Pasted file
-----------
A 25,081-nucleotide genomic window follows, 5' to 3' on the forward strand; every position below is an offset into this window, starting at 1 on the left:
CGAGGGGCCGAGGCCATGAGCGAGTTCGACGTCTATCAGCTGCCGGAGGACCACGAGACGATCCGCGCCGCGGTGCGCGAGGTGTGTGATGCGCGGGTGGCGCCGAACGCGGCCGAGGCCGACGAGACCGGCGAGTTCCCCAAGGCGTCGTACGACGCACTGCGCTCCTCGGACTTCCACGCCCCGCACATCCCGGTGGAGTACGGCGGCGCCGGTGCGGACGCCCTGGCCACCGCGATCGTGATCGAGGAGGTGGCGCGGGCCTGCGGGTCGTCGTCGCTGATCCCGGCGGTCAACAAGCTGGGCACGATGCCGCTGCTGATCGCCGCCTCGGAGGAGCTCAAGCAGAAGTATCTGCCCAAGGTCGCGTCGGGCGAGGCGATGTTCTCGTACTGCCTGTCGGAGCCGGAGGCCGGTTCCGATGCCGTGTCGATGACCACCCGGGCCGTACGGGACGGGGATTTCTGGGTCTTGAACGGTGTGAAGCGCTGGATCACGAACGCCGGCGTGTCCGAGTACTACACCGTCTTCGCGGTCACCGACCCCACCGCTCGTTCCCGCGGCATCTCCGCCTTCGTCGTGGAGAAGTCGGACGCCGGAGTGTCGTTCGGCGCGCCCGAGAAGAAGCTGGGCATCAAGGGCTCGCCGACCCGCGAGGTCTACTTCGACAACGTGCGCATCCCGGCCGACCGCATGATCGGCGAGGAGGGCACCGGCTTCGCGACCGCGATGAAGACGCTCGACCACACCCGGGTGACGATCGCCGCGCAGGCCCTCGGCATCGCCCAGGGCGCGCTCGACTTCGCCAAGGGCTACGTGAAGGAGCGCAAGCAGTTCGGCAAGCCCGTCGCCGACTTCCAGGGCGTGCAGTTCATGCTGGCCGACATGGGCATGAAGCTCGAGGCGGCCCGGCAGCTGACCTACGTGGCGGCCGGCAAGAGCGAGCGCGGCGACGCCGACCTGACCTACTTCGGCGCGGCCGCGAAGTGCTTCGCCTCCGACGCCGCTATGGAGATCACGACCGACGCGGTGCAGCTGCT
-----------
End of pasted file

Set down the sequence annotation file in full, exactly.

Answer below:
A 25,081-nucleotide genomic window follows, 5' to 3' on the forward strand; every position below is an offset into this window, starting at 1 on the left:
CGAGGGGCCGAGGCCATGAGCGAGTTCGACGTCTATCAGCTGCCGGAGGACCACGAGACGATCCGCGCCGCGGTGCGCGAGGTGTGTGATGCGCGGGTGGCGCCGAACGCGGCCGAGGCCGACGAGACCGGCGAGTTCCCCAAGGCGTCGTACGACGCACTGCGCTCCTCGGACTTCCACGCCCCGCACATCCCGGTGGAGTACGGCGGCGCCGGTGCGGACGCCCTGGCCACCGCGATCGTGATCGAGGAGGTGGCGCGGGCCTGCGGGTCGTCGTCGCTGATCCCGGCGGTCAACAAGCTGGGCACGATGCCGCTGCTGATCGCCGCCTCGGAGGAGCTCAAGCAGAAGTATCTGCCCAAGGTCGCGTCGGGCGAGGCGATGTTCTCGTACTGCCTGTCGGAGCCGGAGGCCGGTTCCGATGCCGTGTCGATGACCACCCGGGCCGTACGGGACGGGGATTTCTGGGTCTTGAACGGTGTGAAGCGCTGGATCACGAACGCCGGCGTGTCCGAGTACTACACCGTCTTCGCGGTCACCGACCCCACCGCTCGTTCCCGCGGCATCTCCGCCTTCGTCGTGGAGAAGTCGGACGCCGGAGTGTCGTTCGGCGCGCCCGAGAAGAAGCTGGGCATCAAGGGCTCGCCGACCCGCGAGGTCTACTTCGACAACGTGCGCATCCCGGCCGACCGCATGATCGGCGAGGAGGGCACCGGCTTCGCGACCGCGATGAAGACGCTCGACCACACCCGGGTGACGATCGCCGCGCAGGCCCTCGGCATCGCCCAGGGCGCGCTCGACTTCGCCAAGGGCTACGTGAAGGAGCGCAAGCAGTTCGGCAAGCCCGTCGCCGACTTCCAGGGCGTGCAGTTCATGCTGGCCGACATGGGCATGAAGCTCGAGGCGGCCCGGCAGCTGACCTACGTGGCGGCCGGCAAGAGCGAGCGCGGCGACGCCGACCTGACCTACTTCGGCGCGGCCGCGAAGTGCTTCGCCTCCGACGCCGCTATGGAGATCACGACCGACGCGGTGCAGCTGCT